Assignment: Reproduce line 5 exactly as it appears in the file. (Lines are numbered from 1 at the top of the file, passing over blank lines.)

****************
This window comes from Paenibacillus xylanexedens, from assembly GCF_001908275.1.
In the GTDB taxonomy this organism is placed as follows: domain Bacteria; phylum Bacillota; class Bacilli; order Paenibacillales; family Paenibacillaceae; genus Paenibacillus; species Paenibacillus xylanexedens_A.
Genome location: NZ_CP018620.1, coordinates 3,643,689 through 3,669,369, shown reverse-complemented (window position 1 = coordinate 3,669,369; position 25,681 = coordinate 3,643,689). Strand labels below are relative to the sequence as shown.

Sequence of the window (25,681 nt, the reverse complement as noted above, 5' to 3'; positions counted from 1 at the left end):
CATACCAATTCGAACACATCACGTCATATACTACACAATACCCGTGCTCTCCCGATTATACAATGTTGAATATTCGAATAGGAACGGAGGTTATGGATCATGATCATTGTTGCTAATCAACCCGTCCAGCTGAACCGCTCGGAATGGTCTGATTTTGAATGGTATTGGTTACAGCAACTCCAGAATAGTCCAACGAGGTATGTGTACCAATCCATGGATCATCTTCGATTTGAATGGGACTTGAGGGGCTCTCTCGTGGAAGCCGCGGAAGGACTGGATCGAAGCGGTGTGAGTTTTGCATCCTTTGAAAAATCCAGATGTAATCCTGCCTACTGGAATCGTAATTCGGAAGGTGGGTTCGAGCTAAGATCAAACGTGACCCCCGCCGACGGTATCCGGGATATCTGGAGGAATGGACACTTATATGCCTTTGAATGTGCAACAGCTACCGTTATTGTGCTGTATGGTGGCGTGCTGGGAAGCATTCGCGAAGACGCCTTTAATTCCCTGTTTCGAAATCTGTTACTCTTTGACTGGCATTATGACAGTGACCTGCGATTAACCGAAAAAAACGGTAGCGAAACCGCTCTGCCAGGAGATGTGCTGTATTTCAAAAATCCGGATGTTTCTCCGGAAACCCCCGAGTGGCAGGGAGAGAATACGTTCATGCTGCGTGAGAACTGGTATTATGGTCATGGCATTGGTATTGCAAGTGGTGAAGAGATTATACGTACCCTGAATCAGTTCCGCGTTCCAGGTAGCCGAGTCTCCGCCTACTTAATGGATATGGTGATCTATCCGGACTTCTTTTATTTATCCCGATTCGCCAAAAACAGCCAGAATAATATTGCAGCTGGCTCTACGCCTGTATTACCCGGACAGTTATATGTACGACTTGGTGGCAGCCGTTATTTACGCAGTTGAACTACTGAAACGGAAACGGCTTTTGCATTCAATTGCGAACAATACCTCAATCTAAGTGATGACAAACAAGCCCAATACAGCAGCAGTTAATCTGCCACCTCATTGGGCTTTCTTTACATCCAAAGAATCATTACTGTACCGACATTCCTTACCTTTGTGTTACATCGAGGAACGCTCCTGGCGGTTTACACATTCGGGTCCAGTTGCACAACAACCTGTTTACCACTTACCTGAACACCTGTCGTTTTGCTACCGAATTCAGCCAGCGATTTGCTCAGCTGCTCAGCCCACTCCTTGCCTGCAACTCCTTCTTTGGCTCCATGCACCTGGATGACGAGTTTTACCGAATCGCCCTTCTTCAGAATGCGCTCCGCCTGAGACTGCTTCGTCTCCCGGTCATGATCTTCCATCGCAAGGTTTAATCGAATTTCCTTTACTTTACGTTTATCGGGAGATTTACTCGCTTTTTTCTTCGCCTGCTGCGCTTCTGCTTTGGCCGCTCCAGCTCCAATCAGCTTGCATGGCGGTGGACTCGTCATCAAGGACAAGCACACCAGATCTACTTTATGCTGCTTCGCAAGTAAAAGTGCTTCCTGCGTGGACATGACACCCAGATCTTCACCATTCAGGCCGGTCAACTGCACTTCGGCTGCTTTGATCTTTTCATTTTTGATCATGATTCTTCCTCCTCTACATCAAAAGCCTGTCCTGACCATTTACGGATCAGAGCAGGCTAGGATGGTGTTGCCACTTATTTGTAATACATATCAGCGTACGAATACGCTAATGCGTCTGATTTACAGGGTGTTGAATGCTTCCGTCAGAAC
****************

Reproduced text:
CATACCAATTCGAACACATCACGTCATATACTACACAATACCCGTGCTCTCCCGATTATACAATGTTGAATATTCGAATAGGAACGGAGGTTATGGATCATGATCATTGTTGCTAATCAACCCGTCCAGCTGAACCGCTCGGAATGGTCTGATTTTGAATGGTATTGGTTACAGCAACTCCAGAATAGTCCAACGAGGTATGTGTACCAATCCATGGATCATCTTCGATTTGAATGGGACTTGAGGGGCTCTCTCGTGGAAGCCGCGGAAGGACTGGATCGAAGCGGTGTGAGTTTTGCATCCTTTGAAAAATCCAGATGTAATCCTGCCTACTGGAATCGTAATTCGGAAGGTGGGTTCGAGCTAAGATCAAACGTGACCCCCGCCGACGGTATCCGGGATATCTGGAGGAATGGACACTTATATGCCTTTGAATGTGCAACAGCTACCGTTATTGTGCTGTATGGTGGCGTGCTGGGAAGCATTCGCGAAGACGCCTTTAATTCCCTGTTTCGAAATCTGTTACTCTTTGACTGGCATTATGACAGTGACCTGCGATTAACCGAAAAAAACGGTAGCGAAACCGCTCTGCCAGGAGATGTGCTGTATTTCAAAAATCCGGATGTTTCTCCGGAAACCCCCGAGTGGCAGGGAGAGAATACGTTCATGCTGCGTGAGAACTGGTATTATGGTCATGGCATTGGTATTGCAAGTGGTGAAGAGATTATACGTACCCTGAATCAGTTCCGCGTTCCAGGTAGCCGAGTCTCCGCCTACTTAATGGATATGGTGATCTATCCGGACTTCTTTTATTTATCCCGATTCGCCAAAAACAGCCAGAATAATATTGCAGCTGGCTCTACGCCTGTATTACCCGGACAGTTATATGTACGACTTGGTGGCAGCCGTTATTTACGCAGTTGAACTACTGAAACGGAAACGGCTTTTGCATTCAATTGCGAACAATACCTCAATCTAAGTGATGACAAACAAGCCCAATACAGCAGCAGTTAATCTGCCACCTCATTGGGCTTTCTTTACATCCAAAGAATCATTACTGTACCGACATTCCTTACCTTTGTGTTACATCGAGGAACGCTCCTGGCGGTTTACACATTCGGGTCCAGTTGCACAACAACCTGTTTACCACTTACCTGAACACCTGTCGTTTTGCTACCGAATTCAGCCAGCGATTTGCTCAGCTGCTCAGCCCACTCCTTGCCTGCAACTCCTTCTTTGGCTCCATGCACCTGGATGACGAGTTTTACCGAATCGCCCTTCTTCAGAATGCGCTCCGCCTGAGACTGCTTCGTCTCCCGGTCATGATCTTCCATCGCAAGGTTTAATCGAATTTCCTTTACTTTACGTTTATCGGGAGATTTACTCGCTTTTTTCTTCGCCTGCTGCGCTTCTGCTTTGGCCGCTCCAGCTCCAATCAGCTTGCATGGCGGTGGACTCGTCATCAAGGACAAGCACACCAGATCTACTTTATGCTGCTTCGCAAGTAAAAGTGCTTCCTGCGTGGACATGACACCCAGATCTTCACCATTCAGGCCGGTCAACTGCACTTCGGCTGCTTTGATCTTTTCATTTTTGATCATGATTCTTCCTCCTCTACATCAAAAGCCTGTCCTGACCATTTACGGATCAGAGCAGGCTAGGATGGTGTTGCCACTTATTTGTAATACATATCAGCGTACGAATACGCTAATGCGTCTGATTTACAGGGTGTTGAATGCTTCCGTCAGAAC